Finding affordable healthcare services is a challenge for the majority of Americans. Deductibles and out-of-pocket costs continue to increase, and many individuals simply cannot afford a health plan. Consumers are now looking to shop for their needed medical services based on value, which includes both quality and cost. Consumer choice and price transparency create incentives at all levels and motivate the entire system to provide better care for less money.
Bundled Cash Pricing
A relatively new concept of posting bundled cash prices online for procedures and imaging has taken the healthcare system by storm. This trend in the healthcare transparency movement towards providing a fair and reasonable price that is publicly posted is significantly changing how consumers view and purchase healthcare. Time magazine, Business Insider and other national publications have featured stories on these types of providers. More and more providers are willing to quote a bundled cash price over the phone to patients who ask. Employers are also starting to incorporate this type of pricing model into their health plan by incentivizing participants with lowering or eliminating out-of-pocket costs.
Direct Primary Care & Telemedicine
Two new options—direct primary care (DPC) and telemedicine—in the primary care space are changing the way consumers interact with primary care.
DPC* physicians do not take insurance or third-party payments, but instead charge a low, monthly fee to patients. This covers all or most primary care services, including clinical, laboratory, consultative services, care coordination and comprehensive care management. DPC physicians work only for the patient and generally offer same-day or next-day appointments; the ability to text, video chat and email the physician; urgent care services; and often medications at wholesale prices. Some employers are also adding DPC as a benefit of their health plan to incentivize wellness and value-based healthcare purchasing decisions.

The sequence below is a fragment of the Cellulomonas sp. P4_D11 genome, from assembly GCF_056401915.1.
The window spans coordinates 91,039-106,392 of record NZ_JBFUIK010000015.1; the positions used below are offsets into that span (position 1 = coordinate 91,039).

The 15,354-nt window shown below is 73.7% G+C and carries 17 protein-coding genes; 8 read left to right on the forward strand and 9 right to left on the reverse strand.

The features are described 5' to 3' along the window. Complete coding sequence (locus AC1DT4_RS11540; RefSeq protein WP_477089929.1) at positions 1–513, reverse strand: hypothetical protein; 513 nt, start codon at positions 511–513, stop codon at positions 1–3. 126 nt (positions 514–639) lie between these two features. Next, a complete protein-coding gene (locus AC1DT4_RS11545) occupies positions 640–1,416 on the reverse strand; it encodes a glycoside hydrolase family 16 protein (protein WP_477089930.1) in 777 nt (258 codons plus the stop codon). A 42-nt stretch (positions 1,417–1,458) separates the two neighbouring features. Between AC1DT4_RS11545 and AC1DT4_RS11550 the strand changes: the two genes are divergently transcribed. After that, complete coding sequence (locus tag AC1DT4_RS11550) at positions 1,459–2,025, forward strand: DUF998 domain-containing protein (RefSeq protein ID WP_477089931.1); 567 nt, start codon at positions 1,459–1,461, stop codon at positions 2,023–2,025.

Telemedicine is another new option that gives patients the option to have an “appointment” with a physician via telephone or video conference for minor health services. Telemedicine is low cost, convenient and efficient for the diagnosis and treatment of minor conditions.
Online Shopping Tools
Individuals can leverage the benefits of technology by accessing online shopping tools to evaluate and compare prices for medical services. The Free Market Medical Association (www.fmma.org) offers an online search tool that allows patients to search by type of provider, procedure name or even by CPT code. PriceMDs (www.pricemds.com) allows users to search and book appointments with doctors, dentists, hospitals and surgery centers worldwide. Medibid (www.medibid.com) is an online tool that allows providers to competitively ‘bid’ on performing medical services. Healthcare Bluebook (www.healthcarebluebook.com) offers a public site for users to search for medical procedures or services, and results provide a fair market price for that zip code. Patients can use that information to compare or negotiate pricing at their local facilities.
Transparency in the Medical Marketplace
Remember, high-quality healthcare does not need to come at a high price. In the costly world of healthcare, higher prices are not a good indicator of quality due to how services are reimbursed by third-party insurance companies and Medicare. Lower prices in healthcare often represent a provider’s ability to compete based on efficiency and positive outcomes.
Healthcare services can and should be viewed just like any other purchase—based on value, which includes both quality and price. Fortunately, the time of cost and quality being hidden from consumers is over. The information is now available to those who seek it!
*Consult a qualified tax advisor before becoming a DPC patient if enrolled in a Qualified High Deductible Health Plan with an HSA.
This article was contributed by Advantage Health Plans Trust (advantagehealthplans.com).
This information is provided with the understanding that the association is not engaged in rendering specific legal, accounting or other professional services. If specific expert assistance is required, the services of a professional should be sought. Provided as a public service by the Pennsylvania Association of Community Bankers.